Yes, Today’s Composers Are Still Writing Violin Sonatas

United StatesUnited States  Shanfield, Shaw, Lash, Kosugi, Aucoin, S.C. Adams, Wollschlager, Cerrone: Rachel Lee Priday (violin), David Kaplan (piano). SubCulture, New York City. 6.2.2015 (BH)

Eric Shanfield: Violin Sonata
Caroline Shaw: XVI. Mit guten Humor and un poco lol ma con serioso vibes
Hannah Lash: Liebesbrief an Schumann
Sayo Kosugi: Delirious Distortion
Matthew Aucoin: Celan Fragments
Samuel Carl Adams: Aves Nostradamus
Scott Wollschlager: Cuteness Piece
Christopher Cerrone: Sonata for Violin and Piano

What does it mean to write in a venerable form? In this fascinating glimpse of the current state of the violin sonata, presented by MATA as part of its “Interval” series, violinist Rachel Lee Priday and pianist David Kaplan tried to answer that question, charming an eager audience at SubCulture. And in some cases, the past vaulted forward, generating contemporary reflections that lingered long after.

Kaplan described Eric Shanfield’s Violin Sonata as “disorienting,” and its clipped phrases, artfully assembled into a parade of stuttering rhythms, seemed plucked from a sheaf of sonatas from the 19th century. Schumann’s “Prophet Bird” inspired Samuel Carl Adams’s Aves Nostradamus (2008), in which the first movement, “Stutter,” asks the pianist to tap and rub the instrument’s undercarriage, after altering the piano’s strings with putty and screws. In the second section, “Prophecy,” the piano repeats a single note as the violin breathes in ethereal commentary.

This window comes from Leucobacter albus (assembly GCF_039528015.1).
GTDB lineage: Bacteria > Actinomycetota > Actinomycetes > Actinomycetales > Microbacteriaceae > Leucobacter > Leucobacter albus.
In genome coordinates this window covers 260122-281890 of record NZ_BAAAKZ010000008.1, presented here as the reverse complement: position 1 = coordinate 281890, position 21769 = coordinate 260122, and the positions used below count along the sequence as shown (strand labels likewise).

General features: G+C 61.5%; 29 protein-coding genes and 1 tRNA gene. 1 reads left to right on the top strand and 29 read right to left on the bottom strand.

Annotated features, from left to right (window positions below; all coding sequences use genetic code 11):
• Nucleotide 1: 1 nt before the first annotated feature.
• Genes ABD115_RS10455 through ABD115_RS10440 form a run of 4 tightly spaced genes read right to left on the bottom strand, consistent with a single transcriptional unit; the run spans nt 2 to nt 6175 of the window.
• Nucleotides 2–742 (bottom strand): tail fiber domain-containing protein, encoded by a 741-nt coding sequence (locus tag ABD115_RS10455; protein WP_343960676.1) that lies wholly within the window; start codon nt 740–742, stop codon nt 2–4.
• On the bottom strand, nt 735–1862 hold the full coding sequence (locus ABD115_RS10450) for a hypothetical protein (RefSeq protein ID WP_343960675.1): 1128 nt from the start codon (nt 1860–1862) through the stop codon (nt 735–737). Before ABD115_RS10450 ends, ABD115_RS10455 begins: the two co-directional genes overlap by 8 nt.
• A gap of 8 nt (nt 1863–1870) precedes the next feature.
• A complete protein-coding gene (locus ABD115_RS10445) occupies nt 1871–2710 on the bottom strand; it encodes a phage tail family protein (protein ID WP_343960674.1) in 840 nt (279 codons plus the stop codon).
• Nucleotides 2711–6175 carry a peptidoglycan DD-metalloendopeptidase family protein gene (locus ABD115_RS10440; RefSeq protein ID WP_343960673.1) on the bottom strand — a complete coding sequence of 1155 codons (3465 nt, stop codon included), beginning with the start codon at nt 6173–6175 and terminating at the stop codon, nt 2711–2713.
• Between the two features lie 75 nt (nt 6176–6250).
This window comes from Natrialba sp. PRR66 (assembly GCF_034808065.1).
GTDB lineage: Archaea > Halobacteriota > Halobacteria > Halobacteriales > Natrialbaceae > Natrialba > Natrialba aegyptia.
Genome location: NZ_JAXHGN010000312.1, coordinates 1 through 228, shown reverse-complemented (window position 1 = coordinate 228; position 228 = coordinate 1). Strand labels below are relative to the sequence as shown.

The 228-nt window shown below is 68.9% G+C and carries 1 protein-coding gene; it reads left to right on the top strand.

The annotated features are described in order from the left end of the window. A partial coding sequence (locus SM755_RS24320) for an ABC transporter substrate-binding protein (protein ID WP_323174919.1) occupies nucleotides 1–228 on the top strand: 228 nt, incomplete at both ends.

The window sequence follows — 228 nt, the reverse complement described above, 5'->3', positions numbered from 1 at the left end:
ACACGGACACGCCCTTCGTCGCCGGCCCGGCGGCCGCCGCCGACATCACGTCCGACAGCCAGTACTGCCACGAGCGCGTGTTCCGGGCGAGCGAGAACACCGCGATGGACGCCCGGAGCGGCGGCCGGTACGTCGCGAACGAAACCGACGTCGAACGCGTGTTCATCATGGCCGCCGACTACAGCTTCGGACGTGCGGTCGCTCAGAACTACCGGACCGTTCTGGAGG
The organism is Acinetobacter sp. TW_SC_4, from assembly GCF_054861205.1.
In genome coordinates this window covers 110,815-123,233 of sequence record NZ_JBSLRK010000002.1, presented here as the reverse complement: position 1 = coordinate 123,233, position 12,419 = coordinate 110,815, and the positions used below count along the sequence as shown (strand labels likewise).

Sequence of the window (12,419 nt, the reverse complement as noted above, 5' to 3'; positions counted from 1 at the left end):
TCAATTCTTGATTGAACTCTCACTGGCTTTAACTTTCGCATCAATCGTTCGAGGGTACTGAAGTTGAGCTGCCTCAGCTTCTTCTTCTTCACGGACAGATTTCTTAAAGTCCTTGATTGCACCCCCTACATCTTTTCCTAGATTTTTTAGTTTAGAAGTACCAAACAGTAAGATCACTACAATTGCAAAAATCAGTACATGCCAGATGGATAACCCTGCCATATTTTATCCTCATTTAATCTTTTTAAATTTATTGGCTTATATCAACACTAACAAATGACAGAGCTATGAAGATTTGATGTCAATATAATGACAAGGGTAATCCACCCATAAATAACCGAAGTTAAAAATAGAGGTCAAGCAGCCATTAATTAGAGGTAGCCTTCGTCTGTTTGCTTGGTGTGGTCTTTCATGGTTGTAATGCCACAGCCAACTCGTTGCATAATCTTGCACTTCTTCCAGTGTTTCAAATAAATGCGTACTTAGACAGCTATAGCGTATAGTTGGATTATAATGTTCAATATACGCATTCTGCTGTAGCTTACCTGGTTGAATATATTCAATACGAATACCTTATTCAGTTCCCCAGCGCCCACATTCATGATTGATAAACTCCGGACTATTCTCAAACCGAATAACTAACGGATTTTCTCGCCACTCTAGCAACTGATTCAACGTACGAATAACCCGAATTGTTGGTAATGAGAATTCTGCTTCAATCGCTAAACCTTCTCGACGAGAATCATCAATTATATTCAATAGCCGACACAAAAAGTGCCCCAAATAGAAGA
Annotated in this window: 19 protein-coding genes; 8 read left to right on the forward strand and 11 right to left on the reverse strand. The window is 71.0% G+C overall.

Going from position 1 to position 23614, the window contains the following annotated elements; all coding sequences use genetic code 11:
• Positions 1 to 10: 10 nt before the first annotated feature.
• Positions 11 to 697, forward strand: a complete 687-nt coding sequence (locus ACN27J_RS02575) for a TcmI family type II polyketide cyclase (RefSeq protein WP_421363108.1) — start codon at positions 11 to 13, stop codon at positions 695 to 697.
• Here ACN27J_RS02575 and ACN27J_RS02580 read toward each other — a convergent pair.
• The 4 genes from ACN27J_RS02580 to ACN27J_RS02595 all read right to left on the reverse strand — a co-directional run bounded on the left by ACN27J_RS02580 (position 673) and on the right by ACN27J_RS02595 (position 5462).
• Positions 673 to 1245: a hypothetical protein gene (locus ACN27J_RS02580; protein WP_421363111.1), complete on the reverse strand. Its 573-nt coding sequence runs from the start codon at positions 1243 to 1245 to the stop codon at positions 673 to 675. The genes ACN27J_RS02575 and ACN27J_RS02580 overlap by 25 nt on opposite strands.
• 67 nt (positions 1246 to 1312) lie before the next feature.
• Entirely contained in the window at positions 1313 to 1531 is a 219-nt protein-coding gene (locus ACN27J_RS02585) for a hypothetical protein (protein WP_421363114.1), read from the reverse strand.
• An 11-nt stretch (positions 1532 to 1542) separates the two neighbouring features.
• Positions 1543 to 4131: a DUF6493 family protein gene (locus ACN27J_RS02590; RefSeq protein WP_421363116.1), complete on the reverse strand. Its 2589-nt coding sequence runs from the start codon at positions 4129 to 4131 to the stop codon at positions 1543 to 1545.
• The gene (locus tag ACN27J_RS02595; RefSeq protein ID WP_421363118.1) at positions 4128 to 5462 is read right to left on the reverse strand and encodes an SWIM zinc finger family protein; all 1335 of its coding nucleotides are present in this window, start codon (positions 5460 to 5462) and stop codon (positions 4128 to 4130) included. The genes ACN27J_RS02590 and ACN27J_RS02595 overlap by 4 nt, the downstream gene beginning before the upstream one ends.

Schumann was invoked again in two brief interludes for piano alone, based on the composer’s Davidsbündlertänze, a set of sixteen dances. Kaplan asked composers to respond to one of their choice, and Hannah Lash used No. 14 to make Liebesbrief an Schumann, a pleasingly chromatic episode. Pulitzer Prize-winner Caroline Shaw chose No. 16 to create XVI. Mit guten Humor and un poco lol ma con serioso vibes, a witty concoction of nonstop scales. And Ms. Priday had a solo turn with Sayo Kosugi’s Delirious Distortion, as dazzling as a modern-day Paganini caprice.

Other works seemed more of the present day, or perhaps with a whiff of the recent Cage-ian era, such as Scott Wollschlager’s Cuteness Piece, with the duo immersed in an avalanche of tiny motifs, some generated by, as Kaplan noted, “a fair amount of indeterminacy.” And I thought of Cage’s late “number pieces” during Matthew Aucoin’s Celan Fragments, an austere mix of notes, substantial pauses, and readings of Paul Celan’s poems. In both works, Priday and Kaplan  stepped carefully inside the composers’ idioms.

In the program notes, Christopher Cerrone revealed that roughly a decade ago, he swore he would never write a piece for violin and piano. Eventually he decided otherwise, and his new Sonata for Violin and Piano was born. It is a barrage of high harmonics and tremolos, coupled with decisive, stentorian piano chords—a riveting essay, teeming with constant motion. As Priday and Kaplan showed in their feverish reading, we are lucky to have it.

Bruce Hodges

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